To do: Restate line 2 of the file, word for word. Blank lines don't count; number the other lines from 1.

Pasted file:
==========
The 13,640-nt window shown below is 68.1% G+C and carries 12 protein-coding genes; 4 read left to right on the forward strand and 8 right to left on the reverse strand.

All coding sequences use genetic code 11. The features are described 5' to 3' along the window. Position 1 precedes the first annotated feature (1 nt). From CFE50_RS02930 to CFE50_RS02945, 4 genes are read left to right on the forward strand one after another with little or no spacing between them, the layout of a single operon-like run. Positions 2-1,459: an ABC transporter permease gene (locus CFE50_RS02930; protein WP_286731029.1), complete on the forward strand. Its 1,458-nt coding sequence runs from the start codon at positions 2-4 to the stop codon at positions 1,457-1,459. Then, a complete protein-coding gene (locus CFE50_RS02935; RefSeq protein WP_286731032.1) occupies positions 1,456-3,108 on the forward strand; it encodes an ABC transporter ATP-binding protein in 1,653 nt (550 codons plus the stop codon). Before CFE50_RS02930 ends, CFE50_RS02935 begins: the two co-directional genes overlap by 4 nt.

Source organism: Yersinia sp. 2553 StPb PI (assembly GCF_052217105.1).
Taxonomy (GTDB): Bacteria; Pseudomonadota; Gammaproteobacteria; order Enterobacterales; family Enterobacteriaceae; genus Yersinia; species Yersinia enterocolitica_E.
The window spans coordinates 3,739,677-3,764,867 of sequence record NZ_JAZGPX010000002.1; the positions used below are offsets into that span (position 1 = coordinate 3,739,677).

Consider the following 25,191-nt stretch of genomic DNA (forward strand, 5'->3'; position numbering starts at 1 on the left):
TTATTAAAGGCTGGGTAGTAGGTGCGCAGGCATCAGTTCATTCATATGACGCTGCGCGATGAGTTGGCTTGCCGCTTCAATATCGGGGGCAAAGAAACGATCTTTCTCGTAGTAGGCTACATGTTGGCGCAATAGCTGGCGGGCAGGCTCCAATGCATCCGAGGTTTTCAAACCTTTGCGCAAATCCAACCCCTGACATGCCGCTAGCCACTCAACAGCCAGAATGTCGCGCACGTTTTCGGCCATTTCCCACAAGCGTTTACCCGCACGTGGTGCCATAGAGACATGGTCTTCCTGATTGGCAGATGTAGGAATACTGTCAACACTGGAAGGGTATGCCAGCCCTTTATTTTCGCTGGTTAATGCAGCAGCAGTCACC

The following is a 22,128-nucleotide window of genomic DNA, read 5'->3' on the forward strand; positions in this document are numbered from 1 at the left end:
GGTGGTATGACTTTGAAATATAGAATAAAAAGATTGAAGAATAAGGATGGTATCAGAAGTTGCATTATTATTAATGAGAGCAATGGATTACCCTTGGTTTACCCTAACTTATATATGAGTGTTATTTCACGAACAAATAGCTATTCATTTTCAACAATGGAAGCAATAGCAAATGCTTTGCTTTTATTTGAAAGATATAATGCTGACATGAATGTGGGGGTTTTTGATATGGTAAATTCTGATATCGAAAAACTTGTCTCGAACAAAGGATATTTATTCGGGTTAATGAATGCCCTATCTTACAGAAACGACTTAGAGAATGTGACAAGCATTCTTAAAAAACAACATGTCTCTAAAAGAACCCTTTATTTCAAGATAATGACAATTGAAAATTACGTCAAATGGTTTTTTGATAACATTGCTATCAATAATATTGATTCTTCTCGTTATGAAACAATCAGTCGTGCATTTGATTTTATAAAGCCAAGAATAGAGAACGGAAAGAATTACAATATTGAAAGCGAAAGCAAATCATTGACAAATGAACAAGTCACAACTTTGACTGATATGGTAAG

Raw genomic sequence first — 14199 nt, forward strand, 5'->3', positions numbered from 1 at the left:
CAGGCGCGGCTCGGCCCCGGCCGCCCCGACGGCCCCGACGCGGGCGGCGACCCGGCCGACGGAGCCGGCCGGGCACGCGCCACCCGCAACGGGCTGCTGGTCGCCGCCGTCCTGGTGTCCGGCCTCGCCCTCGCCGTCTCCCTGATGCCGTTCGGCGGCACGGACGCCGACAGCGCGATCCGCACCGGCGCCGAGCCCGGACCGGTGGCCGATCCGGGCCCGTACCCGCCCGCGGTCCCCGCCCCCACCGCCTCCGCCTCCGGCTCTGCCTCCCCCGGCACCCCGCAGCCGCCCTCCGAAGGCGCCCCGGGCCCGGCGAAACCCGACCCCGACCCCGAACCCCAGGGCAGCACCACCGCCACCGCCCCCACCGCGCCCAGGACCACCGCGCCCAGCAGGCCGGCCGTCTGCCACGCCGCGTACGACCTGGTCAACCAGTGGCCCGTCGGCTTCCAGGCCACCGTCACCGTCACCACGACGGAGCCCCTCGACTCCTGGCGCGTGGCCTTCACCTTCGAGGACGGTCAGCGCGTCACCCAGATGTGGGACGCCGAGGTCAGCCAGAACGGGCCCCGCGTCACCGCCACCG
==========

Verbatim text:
All coding sequences use genetic code 11. The features are described 5' to 3' along the window. Position 1 precedes the first annotated feature (1 nt). From CFE50_RS02930 to CFE50_RS02945, 4 genes are read left to right on the forward strand one after another with little or no spacing between them, the layout of a single operon-like run. Positions 2-1,459: an ABC transporter permease gene (locus CFE50_RS02930; protein WP_286731029.1), complete on the forward strand. Its 1,458-nt coding sequence runs from the start codon at positions 2-4 to the stop codon at positions 1,457-1,459. Then, a complete protein-coding gene (locus CFE50_RS02935; RefSeq protein WP_286731032.1) occupies positions 1,456-3,108 on the forward strand; it encodes an ABC transporter ATP-binding protein in 1,653 nt (550 codons plus the stop codon). Before CFE50_RS02930 ends, CFE50_RS02935 begins: the two co-directional genes overlap by 4 nt.